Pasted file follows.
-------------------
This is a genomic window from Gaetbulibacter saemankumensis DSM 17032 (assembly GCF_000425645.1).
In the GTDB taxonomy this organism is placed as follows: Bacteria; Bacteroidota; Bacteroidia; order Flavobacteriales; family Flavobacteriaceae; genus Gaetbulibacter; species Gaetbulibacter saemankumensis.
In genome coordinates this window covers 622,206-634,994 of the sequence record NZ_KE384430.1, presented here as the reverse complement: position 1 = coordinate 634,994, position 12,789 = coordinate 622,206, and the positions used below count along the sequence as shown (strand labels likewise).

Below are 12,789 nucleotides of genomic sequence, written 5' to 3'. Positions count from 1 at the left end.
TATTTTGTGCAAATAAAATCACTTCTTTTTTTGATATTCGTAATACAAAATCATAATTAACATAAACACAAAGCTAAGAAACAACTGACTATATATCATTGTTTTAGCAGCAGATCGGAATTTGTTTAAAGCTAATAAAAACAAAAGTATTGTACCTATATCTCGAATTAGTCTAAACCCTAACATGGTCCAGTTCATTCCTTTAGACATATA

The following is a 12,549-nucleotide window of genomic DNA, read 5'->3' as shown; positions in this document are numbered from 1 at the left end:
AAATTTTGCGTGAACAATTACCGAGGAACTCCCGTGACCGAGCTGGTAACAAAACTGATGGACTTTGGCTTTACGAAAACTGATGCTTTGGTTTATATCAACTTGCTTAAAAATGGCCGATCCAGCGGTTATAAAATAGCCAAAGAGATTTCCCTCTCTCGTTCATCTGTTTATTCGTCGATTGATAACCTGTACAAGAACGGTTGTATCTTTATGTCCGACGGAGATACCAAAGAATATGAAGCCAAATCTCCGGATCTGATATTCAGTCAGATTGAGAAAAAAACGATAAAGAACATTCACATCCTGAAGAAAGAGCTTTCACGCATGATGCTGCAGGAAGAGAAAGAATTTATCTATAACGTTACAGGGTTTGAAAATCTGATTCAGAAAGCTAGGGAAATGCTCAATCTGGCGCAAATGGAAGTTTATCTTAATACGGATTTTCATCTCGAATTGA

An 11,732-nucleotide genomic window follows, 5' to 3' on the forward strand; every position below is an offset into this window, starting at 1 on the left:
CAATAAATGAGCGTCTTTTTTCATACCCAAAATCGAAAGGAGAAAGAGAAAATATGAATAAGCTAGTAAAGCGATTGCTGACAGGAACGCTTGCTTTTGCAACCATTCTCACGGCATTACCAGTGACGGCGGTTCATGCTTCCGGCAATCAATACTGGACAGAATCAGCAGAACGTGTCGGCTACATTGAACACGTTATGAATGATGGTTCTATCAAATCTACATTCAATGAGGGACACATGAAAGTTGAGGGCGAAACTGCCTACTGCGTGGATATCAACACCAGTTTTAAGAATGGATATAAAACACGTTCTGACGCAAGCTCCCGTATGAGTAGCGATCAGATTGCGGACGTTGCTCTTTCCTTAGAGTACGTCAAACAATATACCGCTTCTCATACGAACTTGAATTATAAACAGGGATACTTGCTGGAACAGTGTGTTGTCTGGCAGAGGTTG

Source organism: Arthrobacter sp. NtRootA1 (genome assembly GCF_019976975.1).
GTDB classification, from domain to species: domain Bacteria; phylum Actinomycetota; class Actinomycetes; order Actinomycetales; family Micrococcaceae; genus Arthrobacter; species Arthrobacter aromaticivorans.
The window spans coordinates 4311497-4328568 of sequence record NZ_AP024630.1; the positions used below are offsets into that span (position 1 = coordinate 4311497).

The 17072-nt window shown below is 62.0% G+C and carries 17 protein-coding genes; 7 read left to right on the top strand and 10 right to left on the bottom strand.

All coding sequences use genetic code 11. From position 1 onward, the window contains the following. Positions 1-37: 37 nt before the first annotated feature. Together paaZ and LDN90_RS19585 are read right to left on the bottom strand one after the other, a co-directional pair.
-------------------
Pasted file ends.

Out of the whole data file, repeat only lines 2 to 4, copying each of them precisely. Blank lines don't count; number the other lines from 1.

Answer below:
In the GTDB taxonomy this organism is placed as follows: Bacteria; Bacteroidota; Bacteroidia; order Flavobacteriales; family Flavobacteriaceae; genus Gaetbulibacter; species Gaetbulibacter saemankumensis.
In genome coordinates this window covers 622,206-634,994 of the sequence record NZ_KE384430.1, presented here as the reverse complement: position 1 = coordinate 634,994, position 12,789 = coordinate 622,206, and the positions used below count along the sequence as shown (strand labels likewise).

Below are 12,789 nucleotides of genomic sequence, written 5' to 3'. Positions count from 1 at the left end.